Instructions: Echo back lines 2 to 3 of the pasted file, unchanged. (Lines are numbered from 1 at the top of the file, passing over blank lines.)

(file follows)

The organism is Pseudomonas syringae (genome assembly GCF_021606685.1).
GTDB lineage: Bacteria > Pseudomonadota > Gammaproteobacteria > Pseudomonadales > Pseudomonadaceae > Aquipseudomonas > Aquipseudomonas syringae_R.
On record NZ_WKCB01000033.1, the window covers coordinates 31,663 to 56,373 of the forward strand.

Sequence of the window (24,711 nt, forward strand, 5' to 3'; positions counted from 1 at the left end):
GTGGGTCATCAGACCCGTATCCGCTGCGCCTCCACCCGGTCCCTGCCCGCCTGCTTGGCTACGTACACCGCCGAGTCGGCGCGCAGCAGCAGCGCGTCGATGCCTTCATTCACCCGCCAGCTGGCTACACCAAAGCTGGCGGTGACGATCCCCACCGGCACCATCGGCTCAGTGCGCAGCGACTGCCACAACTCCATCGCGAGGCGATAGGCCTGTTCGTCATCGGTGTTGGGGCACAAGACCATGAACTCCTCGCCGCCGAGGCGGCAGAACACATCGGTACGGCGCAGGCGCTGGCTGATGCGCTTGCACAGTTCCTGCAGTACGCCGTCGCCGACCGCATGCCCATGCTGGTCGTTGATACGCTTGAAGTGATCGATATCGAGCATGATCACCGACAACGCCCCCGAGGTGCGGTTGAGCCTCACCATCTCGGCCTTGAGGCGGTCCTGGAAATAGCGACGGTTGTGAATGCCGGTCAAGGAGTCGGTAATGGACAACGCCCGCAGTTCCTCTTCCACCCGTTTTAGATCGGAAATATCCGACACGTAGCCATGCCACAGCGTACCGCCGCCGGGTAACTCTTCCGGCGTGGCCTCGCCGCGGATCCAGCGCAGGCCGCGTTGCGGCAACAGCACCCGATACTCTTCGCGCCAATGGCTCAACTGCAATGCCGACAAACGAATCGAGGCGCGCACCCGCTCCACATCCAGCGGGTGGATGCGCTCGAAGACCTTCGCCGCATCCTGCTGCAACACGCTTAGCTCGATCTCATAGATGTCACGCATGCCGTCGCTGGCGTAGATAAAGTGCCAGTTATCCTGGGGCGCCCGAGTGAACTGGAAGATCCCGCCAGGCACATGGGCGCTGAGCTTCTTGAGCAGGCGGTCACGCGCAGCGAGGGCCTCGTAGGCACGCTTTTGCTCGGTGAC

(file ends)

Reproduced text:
GTDB lineage: Bacteria > Pseudomonadota > Gammaproteobacteria > Pseudomonadales > Pseudomonadaceae > Aquipseudomonas > Aquipseudomonas syringae_R.
On record NZ_WKCB01000033.1, the window covers coordinates 31,663 to 56,373 of the forward strand.